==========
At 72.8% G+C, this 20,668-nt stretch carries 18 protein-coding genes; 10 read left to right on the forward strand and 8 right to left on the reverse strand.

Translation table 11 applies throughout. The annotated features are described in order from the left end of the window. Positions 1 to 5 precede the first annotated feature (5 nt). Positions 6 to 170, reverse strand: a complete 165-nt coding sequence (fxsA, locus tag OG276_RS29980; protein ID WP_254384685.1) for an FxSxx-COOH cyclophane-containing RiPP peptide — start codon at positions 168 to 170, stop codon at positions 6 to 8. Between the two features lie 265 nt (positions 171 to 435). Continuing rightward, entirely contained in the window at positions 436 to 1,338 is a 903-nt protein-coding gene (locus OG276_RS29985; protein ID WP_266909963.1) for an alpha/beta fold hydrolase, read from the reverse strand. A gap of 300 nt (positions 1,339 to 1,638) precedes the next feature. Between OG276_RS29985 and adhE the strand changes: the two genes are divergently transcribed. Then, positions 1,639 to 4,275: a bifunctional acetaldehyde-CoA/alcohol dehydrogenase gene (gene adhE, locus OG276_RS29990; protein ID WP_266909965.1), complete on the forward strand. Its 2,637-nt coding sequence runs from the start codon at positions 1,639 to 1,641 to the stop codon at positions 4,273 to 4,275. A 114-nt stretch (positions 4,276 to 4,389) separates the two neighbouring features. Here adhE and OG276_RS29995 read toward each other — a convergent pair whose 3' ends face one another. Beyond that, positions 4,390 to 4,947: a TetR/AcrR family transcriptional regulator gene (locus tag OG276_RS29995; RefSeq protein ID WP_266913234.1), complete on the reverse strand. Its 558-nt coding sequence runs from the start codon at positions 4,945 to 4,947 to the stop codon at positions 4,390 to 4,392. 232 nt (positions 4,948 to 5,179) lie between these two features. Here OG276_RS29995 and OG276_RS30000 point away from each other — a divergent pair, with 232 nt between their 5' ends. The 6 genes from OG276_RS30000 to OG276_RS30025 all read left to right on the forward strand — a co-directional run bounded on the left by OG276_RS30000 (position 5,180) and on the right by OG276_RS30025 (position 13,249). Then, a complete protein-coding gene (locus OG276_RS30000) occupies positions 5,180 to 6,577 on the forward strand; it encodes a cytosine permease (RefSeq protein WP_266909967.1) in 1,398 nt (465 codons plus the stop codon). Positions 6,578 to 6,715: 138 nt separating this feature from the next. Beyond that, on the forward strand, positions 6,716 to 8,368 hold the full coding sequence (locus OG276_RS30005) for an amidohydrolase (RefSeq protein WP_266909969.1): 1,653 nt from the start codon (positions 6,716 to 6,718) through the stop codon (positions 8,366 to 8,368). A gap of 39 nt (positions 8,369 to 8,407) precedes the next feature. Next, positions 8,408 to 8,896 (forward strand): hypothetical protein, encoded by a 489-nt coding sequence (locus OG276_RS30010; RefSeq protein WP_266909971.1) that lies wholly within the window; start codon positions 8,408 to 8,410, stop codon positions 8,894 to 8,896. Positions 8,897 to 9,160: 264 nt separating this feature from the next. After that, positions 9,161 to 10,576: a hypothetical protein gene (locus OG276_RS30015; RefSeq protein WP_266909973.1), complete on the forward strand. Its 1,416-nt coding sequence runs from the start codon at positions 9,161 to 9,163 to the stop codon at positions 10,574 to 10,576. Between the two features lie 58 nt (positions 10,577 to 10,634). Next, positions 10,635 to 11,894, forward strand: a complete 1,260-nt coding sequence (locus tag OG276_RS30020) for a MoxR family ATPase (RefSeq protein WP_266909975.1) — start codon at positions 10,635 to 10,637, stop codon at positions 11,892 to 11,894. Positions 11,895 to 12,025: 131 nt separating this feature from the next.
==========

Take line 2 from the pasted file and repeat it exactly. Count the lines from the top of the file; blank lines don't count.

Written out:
Translation table 11 applies throughout. The annotated features are described in order from the left end of the window. Positions 1 to 5 precede the first annotated feature (5 nt). Positions 6 to 170, reverse strand: a complete 165-nt coding sequence (fxsA, locus tag OG276_RS29980; protein ID WP_254384685.1) for an FxSxx-COOH cyclophane-containing RiPP peptide — start codon at positions 168 to 170, stop codon at positions 6 to 8. Between the two features lie 265 nt (positions 171 to 435). Continuing rightward, entirely contained in the window at positions 436 to 1,338 is a 903-nt protein-coding gene (locus OG276_RS29985; protein ID WP_266909963.1) for an alpha/beta fold hydrolase, read from the reverse strand. A gap of 300 nt (positions 1,339 to 1,638) precedes the next feature. Between OG276_RS29985 and adhE the strand changes: the two genes are divergently transcribed. Then, positions 1,639 to 4,275: a bifunctional acetaldehyde-CoA/alcohol dehydrogenase gene (gene adhE, locus OG276_RS29990; protein ID WP_266909965.1), complete on the forward strand. Its 2,637-nt coding sequence runs from the start codon at positions 1,639 to 1,641 to the stop codon at positions 4,273 to 4,275. A 114-nt stretch (positions 4,276 to 4,389) separates the two neighbouring features. Here adhE and OG276_RS29995 read toward each other — a convergent pair whose 3' ends face one another. Beyond that, positions 4,390 to 4,947: a TetR/AcrR family transcriptional regulator gene (locus tag OG276_RS29995; RefSeq protein ID WP_266913234.1), complete on the reverse strand. Its 558-nt coding sequence runs from the start codon at positions 4,945 to 4,947 to the stop codon at positions 4,390 to 4,392. 232 nt (positions 4,948 to 5,179) lie between these two features. Here OG276_RS29995 and OG276_RS30000 point away from each other — a divergent pair, with 232 nt between their 5' ends. The 6 genes from OG276_RS30000 to OG276_RS30025 all read left to right on the forward strand — a co-directional run bounded on the left by OG276_RS30000 (position 5,180) and on the right by OG276_RS30025 (position 13,249). Then, a complete protein-coding gene (locus OG276_RS30000) occupies positions 5,180 to 6,577 on the forward strand; it encodes a cytosine permease (RefSeq protein WP_266909967.1) in 1,398 nt (465 codons plus the stop codon). Positions 6,578 to 6,715: 138 nt separating this feature from the next. Beyond that, on the forward strand, positions 6,716 to 8,368 hold the full coding sequence (locus OG276_RS30005) for an amidohydrolase (RefSeq protein WP_266909969.1): 1,653 nt from the start codon (positions 6,716 to 6,718) through the stop codon (positions 8,366 to 8,368). A gap of 39 nt (positions 8,369 to 8,407) precedes the next feature. Next, positions 8,408 to 8,896 (forward strand): hypothetical protein, encoded by a 489-nt coding sequence (locus OG276_RS30010; RefSeq protein WP_266909971.1) that lies wholly within the window; start codon positions 8,408 to 8,410, stop codon positions 8,894 to 8,896. Positions 8,897 to 9,160: 264 nt separating this feature from the next. After that, positions 9,161 to 10,576: a hypothetical protein gene (locus OG276_RS30015; RefSeq protein WP_266909973.1), complete on the forward strand. Its 1,416-nt coding sequence runs from the start codon at positions 9,161 to 9,163 to the stop codon at positions 10,574 to 10,576. Between the two features lie 58 nt (positions 10,577 to 10,634). Next, positions 10,635 to 11,894, forward strand: a complete 1,260-nt coding sequence (locus tag OG276_RS30020) for a MoxR family ATPase (RefSeq protein WP_266909975.1) — start codon at positions 10,635 to 10,637, stop codon at positions 11,892 to 11,894. Positions 11,895 to 12,025: 131 nt separating this feature from the next.